About half of the Estate electricity is used by street and security lights but no suitable replacement LED street or flood lights are available yet, so sodium lights have been retained and installed as these are already very efficient. The Directors will continue to monitor if suitable LED lights become available. Two LED motion detector lights are being tried in spring 2017 and, if successful, more will be fitted replacing halogen lights that use much more power.
Safety, Security, Fire and Warnings
To maintain security for the benefit of all residents in your block, please leave windows and skylights in the common hallways locked closed and do not let strangers into blocks of flats. There have been a number of burglaries on the Estate, particularly in ground floor flats. For this reason, some owners have chosen to install security grilles inside windows in such properties.
The Flat Fire Emergency Plan is also available as a download (PDF, 8kb). This was originally produced by Health & Safety consultants in October 2008 following a risk assessment. It was updated in July 2017 following the Grenfell Tower fire tragedy and approved by the consultants. The plan advises what to do in the event of a fire and advises residents to fit a working smoke alarm and test it regularly. For more advice, see the fire brigade website. The plan is incorporated in the general notice (PDF, 81kb) displayed in each flat block.
In January 2010, a warning (PDF scan, 24kb) was issued that a resident had reported a problem with their electrical fuse box. Owners are recommended to have their fuse boxes and electrical installations inspected and tested regularly by a qualified electrician. When the Estate was originally built, Laing Homes' electrical subcontractors carried out the electrical installations poorly. Laing Homes subsequently offered all properties an electrical inspection and test, then remedial work where necessary around 1991. Most owners accepted but 19 did not have this work carried out. Owners who purchased their properties subsequently are strongly advised either to check with the Managing Agent, which holds the list, that their property was inspected, tested and rectified or to have a full electrical inspection and test carried out.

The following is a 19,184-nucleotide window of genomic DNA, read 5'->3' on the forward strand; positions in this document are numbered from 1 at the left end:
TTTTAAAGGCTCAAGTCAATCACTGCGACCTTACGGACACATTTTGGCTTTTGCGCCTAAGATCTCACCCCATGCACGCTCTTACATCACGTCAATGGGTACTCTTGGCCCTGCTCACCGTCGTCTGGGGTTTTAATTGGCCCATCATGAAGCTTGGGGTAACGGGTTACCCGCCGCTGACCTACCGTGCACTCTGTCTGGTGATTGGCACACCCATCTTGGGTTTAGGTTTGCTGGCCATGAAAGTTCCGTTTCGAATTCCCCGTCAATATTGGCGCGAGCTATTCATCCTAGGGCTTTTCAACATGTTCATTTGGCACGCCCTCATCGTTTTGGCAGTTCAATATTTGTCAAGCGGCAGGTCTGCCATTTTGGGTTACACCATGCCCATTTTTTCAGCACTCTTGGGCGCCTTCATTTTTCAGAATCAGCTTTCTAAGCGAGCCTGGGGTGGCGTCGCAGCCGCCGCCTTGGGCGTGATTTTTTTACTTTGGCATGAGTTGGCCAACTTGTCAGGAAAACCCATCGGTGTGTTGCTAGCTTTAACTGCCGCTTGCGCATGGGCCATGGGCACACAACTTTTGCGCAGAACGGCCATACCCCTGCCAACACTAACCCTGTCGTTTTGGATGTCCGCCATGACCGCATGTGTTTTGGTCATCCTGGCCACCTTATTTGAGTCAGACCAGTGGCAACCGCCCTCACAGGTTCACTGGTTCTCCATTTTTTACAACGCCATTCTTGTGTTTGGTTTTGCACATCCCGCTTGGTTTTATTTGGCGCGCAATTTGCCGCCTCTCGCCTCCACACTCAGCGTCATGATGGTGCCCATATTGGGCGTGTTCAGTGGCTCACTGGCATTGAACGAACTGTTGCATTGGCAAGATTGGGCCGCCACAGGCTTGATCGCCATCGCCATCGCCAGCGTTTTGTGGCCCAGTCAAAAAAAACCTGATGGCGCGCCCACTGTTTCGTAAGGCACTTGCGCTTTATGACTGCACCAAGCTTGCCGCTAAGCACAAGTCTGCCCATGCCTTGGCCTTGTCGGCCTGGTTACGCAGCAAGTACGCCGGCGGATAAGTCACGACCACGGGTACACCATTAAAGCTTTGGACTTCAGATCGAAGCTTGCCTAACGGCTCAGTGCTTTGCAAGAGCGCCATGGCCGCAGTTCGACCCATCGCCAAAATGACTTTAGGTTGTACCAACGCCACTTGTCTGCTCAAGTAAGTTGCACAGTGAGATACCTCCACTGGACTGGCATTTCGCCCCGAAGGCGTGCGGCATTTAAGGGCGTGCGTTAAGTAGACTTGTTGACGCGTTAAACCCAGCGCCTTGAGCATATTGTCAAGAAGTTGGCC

A number of water leaks have occurred from plastic waste pipes in bathrooms, mostly those from wash basins. When the Estate was built, Laing Homes did not cement some joints and these can pull apart, particularly if disturbed to clear the pipe or u-bend, or can leak gradually. If this occurs, you are advised to ensure that the pipe joints are fully pushed together and cemented securely with suitable plastic solvent weld cement to make a waterproof joint. See the DIY Doctor guide.
The Management Company's insurance covers damage by common perils to the buildings of blocks of leasehold flats (and also damage to Estate facilities and public liability). It does not cover contents, which are the responsibility of residents to insure. Nor does it cover damage resulting from failure to maintain the flat. If you become aware of any event that might give rise to a claim under the policy or if you wish to make a claim, you must contact the Managing Agent as soon as possible. The Managing Agent will provide a claim form for you to complete and return. No work may be carried out until the insurer or its loss assessor has given permission. The flat owner will need to pay the costs of any unapproved work, and for repairs to their own flat, the fabric of the building and other flats arising from failure to maintain the property or, in some circumstances, from deliberate damage. Flat owners, particularly those sub-letting to tenants, are strongly advised to take out their own insurance to cover other liabilities for which they are responsible.
Here are the current buildings insurance certifcate (PDF, 12kb) and insurance policy (PDF, 1064kb - please only download this large document if you need it) and the current terrorism insurance certifcate (PDF, 16kb), which is now on a separate policy.
In recent years, the Estate insurance claim history for water leaks has been getting worse, is now at unacceptable levels and is causing higher premiums. The Directors resolved in December 2017 that a plumbing inspection and report would now be required for all flats suffering a leak, under the lease clause requiring the owner to maintain the property. The report must be provided by a qualified plumber on its company letterhead showing its qualifications and must cover the causes of the leak, the work done to rectify this, whether this is suitable to prevent a recurrence of the leak, the condition of all other plumbing in the flat and any other work required or advised to minimise the chance of further leaks. If the owner does not appoint a qualified plumber with agreement in advance of the Management Company and deliver the report within two calendar months, the Management Company will appoint a contractor and require access for inspection under the terms of the lease. In both cases, the owner is responsible for the costs involved and any Management Company costs will be added to the property account under the terms of the lease.